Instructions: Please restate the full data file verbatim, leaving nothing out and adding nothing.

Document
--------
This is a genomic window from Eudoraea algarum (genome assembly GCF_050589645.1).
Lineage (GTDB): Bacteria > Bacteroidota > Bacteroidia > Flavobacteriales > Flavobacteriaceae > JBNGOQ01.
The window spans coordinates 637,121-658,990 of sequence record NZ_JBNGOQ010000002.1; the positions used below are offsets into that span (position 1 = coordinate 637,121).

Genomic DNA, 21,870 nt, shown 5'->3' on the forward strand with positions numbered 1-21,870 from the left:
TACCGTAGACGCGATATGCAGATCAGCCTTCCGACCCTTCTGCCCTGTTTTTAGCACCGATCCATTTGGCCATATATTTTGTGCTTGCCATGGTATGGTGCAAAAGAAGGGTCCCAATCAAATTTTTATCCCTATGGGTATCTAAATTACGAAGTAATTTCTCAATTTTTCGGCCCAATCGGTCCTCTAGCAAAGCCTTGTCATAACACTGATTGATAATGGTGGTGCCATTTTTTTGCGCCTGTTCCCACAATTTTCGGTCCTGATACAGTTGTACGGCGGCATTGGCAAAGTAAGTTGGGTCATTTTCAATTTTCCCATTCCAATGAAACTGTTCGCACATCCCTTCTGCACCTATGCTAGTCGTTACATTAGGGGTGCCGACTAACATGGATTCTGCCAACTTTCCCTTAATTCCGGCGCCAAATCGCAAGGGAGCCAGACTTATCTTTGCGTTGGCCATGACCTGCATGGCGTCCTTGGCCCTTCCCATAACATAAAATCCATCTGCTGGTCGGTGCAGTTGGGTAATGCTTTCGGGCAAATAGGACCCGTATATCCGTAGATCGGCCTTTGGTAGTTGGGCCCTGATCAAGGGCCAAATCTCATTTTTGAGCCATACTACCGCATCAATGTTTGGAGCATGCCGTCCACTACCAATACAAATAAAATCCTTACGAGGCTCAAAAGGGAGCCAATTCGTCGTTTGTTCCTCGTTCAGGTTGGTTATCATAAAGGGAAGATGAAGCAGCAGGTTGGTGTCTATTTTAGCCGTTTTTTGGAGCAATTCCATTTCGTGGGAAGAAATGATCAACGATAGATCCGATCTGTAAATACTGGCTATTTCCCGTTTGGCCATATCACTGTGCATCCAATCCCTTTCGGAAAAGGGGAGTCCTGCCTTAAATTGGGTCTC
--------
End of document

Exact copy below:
This is a genomic window from Eudoraea algarum (genome assembly GCF_050589645.1).
Lineage (GTDB): Bacteria > Bacteroidota > Bacteroidia > Flavobacteriales > Flavobacteriaceae > JBNGOQ01.
The window spans coordinates 637,121-658,990 of sequence record NZ_JBNGOQ010000002.1; the positions used below are offsets into that span (position 1 = coordinate 637,121).

Genomic DNA, 21,870 nt, shown 5'->3' on the forward strand with positions numbered 1-21,870 from the left:
TACCGTAGACGCGATATGCAGATCAGCCTTCCGACCCTTCTGCCCTGTTTTTAGCACCGATCCATTTGGCCATATATTTTGTGCTTGCCATGGTATGGTGCAAAAGAAGGGTCCCAATCAAATTTTTATCCCTATGGGTATCTAAATTACGAAGTAATTTCTCAATTTTTCGGCCCAATCGGTCCTCTAGCAAAGCCTTGTCATAACACTGATTGATAATGGTGGTGCCATTTTTTTGCGCCTGTTCCCACAATTTTCGGTCCTGATACAGTTGTACGGCGGCATTGGCAAAGTAAGTTGGGTCATTTTCAATTTTCCCATTCCAATGAAACTGTTCGCACATCCCTTCTGCACCTATGCTAGTCGTTACATTAGGGGTGCCGACTAACATGGATTCTGCCAACTTTCCCTTAATTCCGGCGCCAAATCGCAAGGGAGCCAGACTTATCTTTGCGTTGGCCATGACCTGCATGGCGTCCTTGGCCCTTCCCATAACATAAAATCCATCTGCTGGTCGGTGCAGTTGGGTAATGCTTTCGGGCAAATAGGACCCGTATATCCGTAGATCGGCCTTTGGTAGTTGGGCCCTGATCAAGGGCCAAATCTCATTTTTGAGCCATACTACCGCATCAATGTTTGGAGCATGCCGTCCACTACCAATACAAATAAAATCCTTACGAGGCTCAAAAGGGAGCCAATTCGTCGTTTGTTCCTCGTTCAGGTTGGTTATCATAAAGGGAAGATGAAGCAGCAGGTTGGTGTCTATTTTAGCCGTTTTTTGGAGCAATTCCATTTCGTGGGAAGAAATGATCAACGATAGATCCGATCTGTAAATACTGGCTATTTCCCGTTTGGCCATATCACTGTGCATCCAATCCCTTTCGGAAAAGGGGAGTCCTGCCTTAAATTGGGTCTC